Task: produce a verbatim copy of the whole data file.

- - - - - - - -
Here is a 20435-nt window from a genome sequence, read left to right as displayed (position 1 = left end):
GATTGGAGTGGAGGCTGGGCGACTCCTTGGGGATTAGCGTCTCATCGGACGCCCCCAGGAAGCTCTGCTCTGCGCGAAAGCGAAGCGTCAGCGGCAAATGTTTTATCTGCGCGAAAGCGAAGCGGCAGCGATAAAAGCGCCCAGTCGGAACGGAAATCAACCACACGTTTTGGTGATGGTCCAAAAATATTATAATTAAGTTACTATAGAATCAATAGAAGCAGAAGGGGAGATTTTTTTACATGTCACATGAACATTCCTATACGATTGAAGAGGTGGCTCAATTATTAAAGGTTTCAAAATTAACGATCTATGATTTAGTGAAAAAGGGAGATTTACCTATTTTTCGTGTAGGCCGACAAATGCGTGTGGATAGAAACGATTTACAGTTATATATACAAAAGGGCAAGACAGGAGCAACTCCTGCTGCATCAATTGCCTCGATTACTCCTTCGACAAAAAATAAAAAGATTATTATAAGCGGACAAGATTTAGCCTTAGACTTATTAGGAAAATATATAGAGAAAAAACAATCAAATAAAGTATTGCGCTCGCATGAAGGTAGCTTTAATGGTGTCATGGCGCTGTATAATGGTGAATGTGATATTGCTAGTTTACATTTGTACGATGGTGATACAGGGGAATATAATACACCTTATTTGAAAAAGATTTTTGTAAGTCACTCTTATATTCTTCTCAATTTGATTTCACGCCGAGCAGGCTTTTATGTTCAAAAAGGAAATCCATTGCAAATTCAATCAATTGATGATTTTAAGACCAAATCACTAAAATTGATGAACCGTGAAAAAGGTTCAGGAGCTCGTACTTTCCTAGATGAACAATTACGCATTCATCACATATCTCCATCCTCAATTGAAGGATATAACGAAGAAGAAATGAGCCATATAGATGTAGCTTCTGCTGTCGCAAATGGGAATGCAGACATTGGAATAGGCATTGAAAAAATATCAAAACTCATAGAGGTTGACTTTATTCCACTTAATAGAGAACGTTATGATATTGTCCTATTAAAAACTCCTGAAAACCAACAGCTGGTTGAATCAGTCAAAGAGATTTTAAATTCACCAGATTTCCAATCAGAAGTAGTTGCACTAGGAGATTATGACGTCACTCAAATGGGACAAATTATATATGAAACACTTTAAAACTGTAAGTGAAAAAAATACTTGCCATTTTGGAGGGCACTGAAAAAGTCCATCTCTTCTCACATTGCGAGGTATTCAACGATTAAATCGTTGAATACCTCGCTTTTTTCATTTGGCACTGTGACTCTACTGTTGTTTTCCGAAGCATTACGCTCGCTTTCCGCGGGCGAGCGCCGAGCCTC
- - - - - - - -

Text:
Here is a 20435-nt window from a genome sequence, read left to right as displayed (position 1 = left end):
GATTGGAGTGGAGGCTGGGCGACTCCTTGGGGATTAGCGTCTCATCGGACGCCCCCAGGAAGCTCTGCTCTGCGCGAAAGCGAAGCGTCAGCGGCAAATGTTTTATCTGCGCGAAAGCGAAGCGGCAGCGATAAAAGCGCCCAGTCGGAACGGAAATCAACCACACGTTTTGGTGATGGTCCAAAAATATTATAATTAAGTTACTATAGAATCAATAGAAGCAGAAGGGGAGATTTTTTTACATGTCACATGAACATTCCTATACGATTGAAGAGGTGGCTCAATTATTAAAGGTTTCAAAATTAACGATCTATGATTTAGTGAAAAAGGGAGATTTACCTATTTTTCGTGTAGGCCGACAAATGCGTGTGGATAGAAACGATTTACAGTTATATATACAAAAGGGCAAGACAGGAGCAACTCCTGCTGCATCAATTGCCTCGATTACTCCTTCGACAAAAAATAAAAAGATTATTATAAGCGGACAAGATTTAGCCTTAGACTTATTAGGAAAATATATAGAGAAAAAACAATCAAATAAAGTATTGCGCTCGCATGAAGGTAGCTTTAATGGTGTCATGGCGCTGTATAATGGTGAATGTGATATTGCTAGTTTACATTTGTACGATGGTGATACAGGGGAATATAATACACCTTATTTGAAAAAGATTTTTGTAAGTCACTCTTATATTCTTCTCAATTTGATTTCACGCCGAGCAGGCTTTTATGTTCAAAAAGGAAATCCATTGCAAATTCAATCAATTGATGATTTTAAGACCAAATCACTAAAATTGATGAACCGTGAAAAAGGTTCAGGAGCTCGTACTTTCCTAGATGAACAATTACGCATTCATCACATATCTCCATCCTCAATTGAAGGATATAACGAAGAAGAAATGAGCCATATAGATGTAGCTTCTGCTGTCGCAAATGGGAATGCAGACATTGGAATAGGCATTGAAAAAATATCAAAACTCATAGAGGTTGACTTTATTCCACTTAATAGAGAACGTTATGATATTGTCCTATTAAAAACTCCTGAAAACCAACAGCTGGTTGAATCAGTCAAAGAGATTTTAAATTCACCAGATTTCCAATCAGAAGTAGTTGCACTAGGAGATTATGACGTCACTCAAATGGGACAAATTATATATGAAACACTTTAAAACTGTAAGTGAAAAAAATACTTGCCATTTTGGAGGGCACTGAAAAAGTCCATCTCTTCTCACATTGCGAGGTATTCAACGATTAAATCGTTGAATACCTCGCTTTTTTCATTTGGCACTGTGACTCTACTGTTGTTTTCCGAAGCATTACGCTCGCTTTCCGCGGGCGAGCGCCGAGCCTC